A DECADE ends and another begins. We look back and peer forward, so what can we divine from our recent past and what resolutions should we make in the New Year?
For all Scots the metaphor is rightly that of the glass half empty or the glass half full. Physically for many of us the issues of obesity and alcoholism have come to dominate this decade in our well-off land. This neatly contrasts with starvation and want in much of the poor world, particularly Africa and Asia where deserts grow and oceans rise - the galloping horsemen of climate change apocalypse which add a searing threat to self-inflicted ill-health here at home.
As ever I see positives for our future. It came as no surprise that the trade cycle would end in slump around now. Each eighteen years the same issues arise. What came as the greatest surprise was the extent that globalised banking was up past its neck in so much bad debt. To learn from experience we need different forms of tax in future at local, national and international levels to capture the unearned wealth we lost through under-regulated and socially useless banking practices.
Property speculation is usually at the root of such ill-advised investment; this time sub-prime entered the global vocabulary. Land value taxes could even out the financial peaks and troughs. Also a transaction tax, or Tobin Tax – named after a Nobel Prize winning American Economist in 1981 - on international bank deals could fund the £300 billion the poor world needs now to tackle their urgent climate issues. Will David Cameron back Gordon Brown and other EU leaders to press the issue at the G20?
A UK age of austerity is certain. What a pity the Church of Scotland minister’s son Gordon Brown forgot that the biblical seven years of plenty would be followed by seven years of famine. Thanks to my friend Prof. James Mitchell of Strathclyde University for spotting that useful analogy. Whoever governs the UK after the General Election next spring has to slash the huge borrowings incurred by the London Government to bail out the bankers. Why should we have to suffer?
Readers should have experienced how aspirations in various parts of a very different UK that has developed in the past ten years. That’s why TV debates between three Westminster political leaders do not fit the diverse nature of these islands today. Scotland, Wales, the north of Ireland and London have legitimate and growing confidence as distinct law making nations, provinces and world city. Failing to reflect that growing diversity in Westminster politicking and media coverage is deliberately blinkered, arrogant and tries to ignore these diverse realities.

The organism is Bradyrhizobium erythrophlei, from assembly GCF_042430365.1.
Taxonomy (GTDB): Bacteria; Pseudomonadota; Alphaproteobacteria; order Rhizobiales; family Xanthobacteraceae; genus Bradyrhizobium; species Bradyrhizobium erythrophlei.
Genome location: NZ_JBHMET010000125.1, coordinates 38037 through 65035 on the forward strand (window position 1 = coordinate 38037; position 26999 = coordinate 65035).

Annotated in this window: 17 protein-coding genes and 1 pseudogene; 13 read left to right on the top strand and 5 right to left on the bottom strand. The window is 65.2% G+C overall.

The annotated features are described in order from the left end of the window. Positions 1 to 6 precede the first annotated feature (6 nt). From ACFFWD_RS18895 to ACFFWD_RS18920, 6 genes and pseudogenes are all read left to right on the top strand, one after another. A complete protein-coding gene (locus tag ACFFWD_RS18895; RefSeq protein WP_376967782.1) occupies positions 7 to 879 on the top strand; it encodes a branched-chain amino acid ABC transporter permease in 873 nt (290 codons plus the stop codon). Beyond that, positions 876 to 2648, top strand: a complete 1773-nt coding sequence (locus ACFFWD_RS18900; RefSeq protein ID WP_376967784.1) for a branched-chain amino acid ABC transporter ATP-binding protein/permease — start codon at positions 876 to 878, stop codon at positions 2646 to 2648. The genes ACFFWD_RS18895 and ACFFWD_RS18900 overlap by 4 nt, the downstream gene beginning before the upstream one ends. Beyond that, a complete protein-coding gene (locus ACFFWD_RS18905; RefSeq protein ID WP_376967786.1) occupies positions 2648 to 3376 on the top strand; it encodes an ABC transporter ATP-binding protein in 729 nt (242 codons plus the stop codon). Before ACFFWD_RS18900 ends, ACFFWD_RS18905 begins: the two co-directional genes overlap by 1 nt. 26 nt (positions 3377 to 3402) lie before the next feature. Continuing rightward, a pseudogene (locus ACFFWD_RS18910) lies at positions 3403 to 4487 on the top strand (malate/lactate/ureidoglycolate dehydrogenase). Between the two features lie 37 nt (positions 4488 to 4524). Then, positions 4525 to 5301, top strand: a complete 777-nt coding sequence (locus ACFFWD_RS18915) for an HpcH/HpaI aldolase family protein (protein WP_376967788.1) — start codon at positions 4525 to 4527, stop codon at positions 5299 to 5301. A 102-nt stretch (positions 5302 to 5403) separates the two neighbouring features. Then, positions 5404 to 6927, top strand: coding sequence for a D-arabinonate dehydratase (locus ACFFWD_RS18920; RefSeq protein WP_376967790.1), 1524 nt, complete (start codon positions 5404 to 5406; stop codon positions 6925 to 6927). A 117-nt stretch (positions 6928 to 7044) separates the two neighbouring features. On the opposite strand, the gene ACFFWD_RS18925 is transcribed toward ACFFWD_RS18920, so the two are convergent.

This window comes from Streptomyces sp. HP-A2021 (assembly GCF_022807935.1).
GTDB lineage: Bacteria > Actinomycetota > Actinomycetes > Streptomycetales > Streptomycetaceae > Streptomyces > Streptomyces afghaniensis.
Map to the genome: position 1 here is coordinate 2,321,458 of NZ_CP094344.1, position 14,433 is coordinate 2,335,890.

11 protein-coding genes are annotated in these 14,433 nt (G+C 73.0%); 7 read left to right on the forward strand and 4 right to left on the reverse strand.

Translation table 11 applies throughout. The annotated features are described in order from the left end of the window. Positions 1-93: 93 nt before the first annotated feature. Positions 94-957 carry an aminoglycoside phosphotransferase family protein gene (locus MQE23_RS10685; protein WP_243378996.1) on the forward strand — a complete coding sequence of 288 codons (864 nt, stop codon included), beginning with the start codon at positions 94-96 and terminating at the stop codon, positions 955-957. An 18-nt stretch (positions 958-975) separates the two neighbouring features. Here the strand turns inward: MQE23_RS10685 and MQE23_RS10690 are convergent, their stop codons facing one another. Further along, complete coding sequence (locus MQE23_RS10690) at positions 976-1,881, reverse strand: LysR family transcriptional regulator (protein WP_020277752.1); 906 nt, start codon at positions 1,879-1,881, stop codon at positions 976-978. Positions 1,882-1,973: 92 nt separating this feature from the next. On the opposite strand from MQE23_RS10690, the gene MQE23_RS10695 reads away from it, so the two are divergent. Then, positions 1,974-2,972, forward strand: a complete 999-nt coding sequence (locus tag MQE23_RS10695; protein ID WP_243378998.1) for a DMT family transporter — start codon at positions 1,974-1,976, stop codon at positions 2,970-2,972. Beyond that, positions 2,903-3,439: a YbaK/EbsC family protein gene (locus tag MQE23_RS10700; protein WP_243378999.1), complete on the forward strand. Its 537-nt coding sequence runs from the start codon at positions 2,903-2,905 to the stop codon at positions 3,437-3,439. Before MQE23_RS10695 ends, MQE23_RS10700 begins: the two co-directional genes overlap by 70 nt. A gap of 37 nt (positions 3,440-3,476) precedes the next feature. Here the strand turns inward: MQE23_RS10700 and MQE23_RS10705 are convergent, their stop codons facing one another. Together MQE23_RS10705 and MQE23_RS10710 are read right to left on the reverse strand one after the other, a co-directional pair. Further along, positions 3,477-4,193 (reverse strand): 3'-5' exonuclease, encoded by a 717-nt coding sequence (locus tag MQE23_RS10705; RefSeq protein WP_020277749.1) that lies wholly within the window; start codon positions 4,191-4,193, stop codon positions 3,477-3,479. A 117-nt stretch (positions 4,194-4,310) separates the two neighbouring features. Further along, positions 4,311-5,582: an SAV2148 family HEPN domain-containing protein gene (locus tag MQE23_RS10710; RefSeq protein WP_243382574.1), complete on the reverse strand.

Remember in 2007 how the Scottish Government instigated a Broadcasting Commission that exposed the glaring bias against coverage of Scotland from London and confirmed the vast under-funding of Scots TV production by Scots in Scotland. If the UK is to mean anything by 2020 it has to give each devolved area its head to be all they can be. There is scant evidence that the broadcasting bosses have changed their metropolitan mindset.
Looking out from our snowbound land I am so proud of Scotland’s participation in the Climate Leaders Summit in the Klima Forum at Copenhagen. What a stark contrast to the shambles I witnessed at the Bella Centre in Copenhagen in the United Nations attempts to create a worldwide climate treaty. Note the title Climate Leaders, that’s where Alex Salmond was welcomed. Among his commitments such as 50% of Scotland’s electricity from clean renewables by 2020 he also made a pact to work with the Maldives, that island nation which clings on to land no more than two metres above sea level. He joined leaders from Ontario, North Rhine-Westphalia, Victoria, Sao Paulo, Quebec and California to strike a global deal between sub-national governments. Each of their targets show what we are doing and where we lead the nations at the UN top table will need to follow.
Earlier I talked of appropriate taxes for this climate change age. May I say we need carrots as well as sticks. But first, when you have energy for sale, be it oil or electricity there must be benefits to the producers and those whose resource is utilised. Recent TV shows have highlighted the deliberate downplay of Scotland’s oil resources since the 1971 discoveries in the North Sea. Their revenues have fed London’s policies which have never put Scotland’s sustainability first.
Just this week the Secretary of State for Scotland with a propaganda office based in Whitehall tells us again we could not make a go as a country with full tax powers because oil revenues won’t bridge the gap in current spending. Creative arithmetic can tell you anything, just like the bankers and their collateralised debt obligations.
London’s proud record is such that Scotland has always lagged behind the UK average in growing our economy. They have proved to this day that Scotland having discovered oil is the first nation to get poorer as a result.
That need not be so in future. We can complete the powers of the Scottish Parliament. We can vote for a Scottish solution to Scotland’s needs. So getting out and voting in the British General election this spring is essential; voting in our proposed independence referendum in the autumn even better. It is not a wasted vote for SNP whose target isn’t No.10 Downing Street. All other parties refuse to allow Scotland to flourish for it is an inconvenience to their selfish interests.
There’s much to do in the New Year. Enjoy the festivities and turn the good feelings of 2009, the Year of Homecoming, into 2010 the year to bring home full powers to the Scottish Parliament and let all parts of Scotland flourish in a climate savvy world. Bliadhna Mhath Ur! A Guid New Year tae you and yours.